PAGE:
TSA Electronic Document Checkers Pilot Raises Significant Questions

The Transportation Security Administration has started a pilot project designed to test and evaluate the usefulness of new technology aimed at helping better ensure the identity of passengers by comparing and verifying their boarding passes and IDs. The pilot program, which will last several months, will be tested initially at three airports: Dulles International, near Washington D.C., George Bush Intercontinental Airport in Houston and the San Juan airport in Puerto Rico. The initial program will test 30 machines, manufactured by three different vendors.
The machines, which cost about $100,000 each, are designed to scan the boarding passes as well as both sides of the personal, photo ID of passengers, compare the two and determine if there is a discrepancy between the two. If there is a discrepancy, a TSA agent will be able to examine possible reasons for it.
TAL Global welcomes the TSA’s efforts to increase transportation security. Our Aviation Security and Counter Terrorism Division analyzes each such effort, to identify vulnerabilities, enable ongoing due diligence of both defenders and terrorists’ evolving strategies, develop the modeling, testing and training tools and implement them in the field. The result is a unique interdisciplinary approach, focused on reducing the risk associated with the intelligent and adaptive threat of terrorism to critical infrastructure, particularly commercial aviation.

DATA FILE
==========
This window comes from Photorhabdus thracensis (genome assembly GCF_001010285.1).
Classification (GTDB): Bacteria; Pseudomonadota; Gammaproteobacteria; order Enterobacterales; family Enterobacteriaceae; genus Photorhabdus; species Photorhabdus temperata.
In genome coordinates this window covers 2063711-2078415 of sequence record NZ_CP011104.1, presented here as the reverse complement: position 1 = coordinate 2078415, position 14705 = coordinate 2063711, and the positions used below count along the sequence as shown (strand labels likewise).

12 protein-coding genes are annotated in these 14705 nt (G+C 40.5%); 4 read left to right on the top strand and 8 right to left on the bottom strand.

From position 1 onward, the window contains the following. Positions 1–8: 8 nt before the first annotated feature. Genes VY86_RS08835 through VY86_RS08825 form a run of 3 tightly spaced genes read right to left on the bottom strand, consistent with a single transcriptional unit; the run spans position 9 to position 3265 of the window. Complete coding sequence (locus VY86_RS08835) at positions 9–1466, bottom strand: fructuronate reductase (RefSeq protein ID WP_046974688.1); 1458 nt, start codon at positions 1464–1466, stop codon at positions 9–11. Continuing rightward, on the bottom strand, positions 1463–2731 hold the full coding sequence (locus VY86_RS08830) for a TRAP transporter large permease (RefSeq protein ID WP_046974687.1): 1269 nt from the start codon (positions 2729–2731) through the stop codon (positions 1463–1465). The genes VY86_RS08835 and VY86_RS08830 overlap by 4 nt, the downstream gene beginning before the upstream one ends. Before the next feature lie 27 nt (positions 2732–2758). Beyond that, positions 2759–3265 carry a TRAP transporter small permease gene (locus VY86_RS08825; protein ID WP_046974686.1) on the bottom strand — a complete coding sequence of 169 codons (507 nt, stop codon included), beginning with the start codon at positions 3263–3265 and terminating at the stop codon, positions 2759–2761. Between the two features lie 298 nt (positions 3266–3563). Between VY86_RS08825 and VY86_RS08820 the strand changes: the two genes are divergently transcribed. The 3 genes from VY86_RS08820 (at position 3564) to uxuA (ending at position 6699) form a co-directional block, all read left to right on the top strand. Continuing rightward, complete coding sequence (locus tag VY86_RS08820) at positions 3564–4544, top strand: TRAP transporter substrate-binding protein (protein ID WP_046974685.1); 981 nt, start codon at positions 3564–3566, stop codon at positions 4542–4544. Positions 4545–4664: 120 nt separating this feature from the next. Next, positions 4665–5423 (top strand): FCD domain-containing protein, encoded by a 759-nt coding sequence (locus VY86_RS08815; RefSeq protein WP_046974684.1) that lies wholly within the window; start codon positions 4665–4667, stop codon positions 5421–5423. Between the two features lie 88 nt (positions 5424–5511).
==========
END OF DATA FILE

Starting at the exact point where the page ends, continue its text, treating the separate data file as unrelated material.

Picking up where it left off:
Here, for example, are some of the questions that we ask ourselves at this point, and that we think the TSA should also consider:

1. How does this new verification program enhance the TSA’s “risk-based” and “intelligence-driven” mission?

2. Considering costs for installation, maintenance, ongoing training and upgrades, is this a cost-effective solution?

3. Does the technology allow for adaptive responses by our adversaries as they attempt to develop compromises in the form of sophisticated fraudulent documents?

4.How will this technology affect resource allocation as it relates to future TSA staff deployment?

5. Why does this technology lack a biometric component?

What do you think?

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